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Mary Lyon Foundation Updates

A Safe and Innovative Learning Environment

When Amber Tulloch traded in her title of teacher for principal in 2021, it was supposed to be temporary, covering for the principal of Hawlemont Regional Elementary School’s (HRES) during her maternity leave. Principal Tulloch soon went from acting to interim, and ultimately to permanent principal when the job opened up later that year. Stepping into the position with lingering questions about the sustainability of the school’s budget was a big challenge, but Principal Tulloch took it on and succeeded beyond expectation.

When Principal Tulloch joined HRES in 2015, she focused on empowerment and fostering curiosity in her fourth-grade students. Growing up nearby in Savoy, Principal Tulloch has always explored the world around her. After graduating high school, she worked as an outdoor guide before deciding to dedicate her career to teaching. Her lived experience of questioning conventional thinking has led to a massive shift for the betterment of the HRES community.

Principal Tulloch believes creating an open and safe learning environment for students begins with connection and trust. She has made every effort to meet students where they are and celebrate every aspect of their learning, whether it’s solving a challenging math problem, sounding out a long word, or climbing a tall tree during recess.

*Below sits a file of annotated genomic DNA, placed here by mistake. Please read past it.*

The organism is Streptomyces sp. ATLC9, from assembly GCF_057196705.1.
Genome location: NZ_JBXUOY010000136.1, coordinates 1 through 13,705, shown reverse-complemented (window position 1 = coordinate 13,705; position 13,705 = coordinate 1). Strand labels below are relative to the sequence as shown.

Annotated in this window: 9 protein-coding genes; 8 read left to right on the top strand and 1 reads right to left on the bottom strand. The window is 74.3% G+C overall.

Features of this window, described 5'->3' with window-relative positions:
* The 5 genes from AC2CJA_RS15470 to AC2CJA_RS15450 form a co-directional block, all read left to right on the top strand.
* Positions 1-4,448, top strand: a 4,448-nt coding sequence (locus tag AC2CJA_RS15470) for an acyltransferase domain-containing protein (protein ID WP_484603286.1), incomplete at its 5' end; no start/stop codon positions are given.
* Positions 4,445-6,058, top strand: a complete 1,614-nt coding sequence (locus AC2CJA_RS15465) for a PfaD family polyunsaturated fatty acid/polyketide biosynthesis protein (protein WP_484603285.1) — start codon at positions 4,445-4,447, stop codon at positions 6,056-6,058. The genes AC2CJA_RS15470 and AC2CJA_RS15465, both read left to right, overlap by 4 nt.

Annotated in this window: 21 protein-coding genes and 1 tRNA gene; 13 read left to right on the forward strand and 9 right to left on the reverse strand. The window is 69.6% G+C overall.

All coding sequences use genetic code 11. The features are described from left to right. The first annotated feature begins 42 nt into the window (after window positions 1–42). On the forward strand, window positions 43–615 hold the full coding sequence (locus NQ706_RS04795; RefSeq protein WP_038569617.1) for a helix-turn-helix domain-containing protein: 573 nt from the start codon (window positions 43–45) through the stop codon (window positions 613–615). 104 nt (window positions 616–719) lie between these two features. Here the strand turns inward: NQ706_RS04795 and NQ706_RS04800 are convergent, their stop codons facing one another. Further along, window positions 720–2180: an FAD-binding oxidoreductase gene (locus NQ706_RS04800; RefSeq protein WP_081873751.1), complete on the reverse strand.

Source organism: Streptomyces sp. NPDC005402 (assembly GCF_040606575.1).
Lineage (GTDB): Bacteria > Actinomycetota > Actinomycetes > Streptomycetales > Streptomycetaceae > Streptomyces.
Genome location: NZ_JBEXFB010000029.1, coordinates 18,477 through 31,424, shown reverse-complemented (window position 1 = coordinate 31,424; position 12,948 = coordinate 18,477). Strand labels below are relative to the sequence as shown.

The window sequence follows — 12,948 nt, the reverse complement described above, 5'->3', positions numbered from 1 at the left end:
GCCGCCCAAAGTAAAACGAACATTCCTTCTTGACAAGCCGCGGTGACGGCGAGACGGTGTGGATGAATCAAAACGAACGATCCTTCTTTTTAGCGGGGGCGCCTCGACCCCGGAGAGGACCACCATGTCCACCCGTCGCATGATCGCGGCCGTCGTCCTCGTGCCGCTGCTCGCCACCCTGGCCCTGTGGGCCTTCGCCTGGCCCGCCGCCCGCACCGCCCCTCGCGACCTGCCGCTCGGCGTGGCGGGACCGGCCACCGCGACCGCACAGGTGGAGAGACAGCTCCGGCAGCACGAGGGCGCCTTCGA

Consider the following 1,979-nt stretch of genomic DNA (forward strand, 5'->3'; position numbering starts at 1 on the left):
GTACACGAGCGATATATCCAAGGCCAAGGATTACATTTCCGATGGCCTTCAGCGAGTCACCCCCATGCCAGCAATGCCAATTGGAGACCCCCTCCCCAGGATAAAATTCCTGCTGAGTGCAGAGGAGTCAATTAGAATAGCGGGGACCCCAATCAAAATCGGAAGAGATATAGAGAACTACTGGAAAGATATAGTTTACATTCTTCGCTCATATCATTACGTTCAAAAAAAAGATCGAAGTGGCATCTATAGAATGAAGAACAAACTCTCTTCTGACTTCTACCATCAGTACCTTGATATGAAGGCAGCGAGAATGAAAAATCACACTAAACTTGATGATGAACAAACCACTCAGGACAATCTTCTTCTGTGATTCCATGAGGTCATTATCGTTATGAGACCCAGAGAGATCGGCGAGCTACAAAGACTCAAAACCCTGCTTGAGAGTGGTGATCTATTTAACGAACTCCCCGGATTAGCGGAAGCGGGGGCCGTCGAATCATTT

Leading by example and showing her excitement about learning something new daily has led to a massive culture shift in and out of the classroom. Students are encouraged to own their experience; if they want to have a snowball fight, they can! However, they must follow a process that engages their community: they need to draft a proposal, get signatures showing support for the initiative, and write guidelines complete with consequences for not following the rules. These lessons in agency prepare students for success in the real world.

Organizations like the Mary Lyon Foundation are vital for helping with additional funding for ideas that make an educational experience extraordinary. Rural education comes with its share of inherent challenges, but also brings opportunities to get out and see the world in an accessible way. The Mary Lyon Foundation’s support allows HRES students to become lifelong learners.

Beyond shifting the way students and teachers interact, Principal Tulloch has changed the perception of the school’s learning environment. Through this effort, she has fostered a culture of open dialogue that benefits everyone by inviting parents and community members to be a more active part of the school. Principal Tulloch understands that the community spends significant resources on education, and she encourages everyone to actively participate to see the dividends of this investment.

Reading, math, science, history, and all the academic areas of study are essential, but learning how to navigate your surroundings, ask questions, and connect with others are equally important to becoming a well-rounded person. Principal Tulloch’s work at HRES has just begun, and we’re excited to see where her determination and innovative ideas will lead our students and families.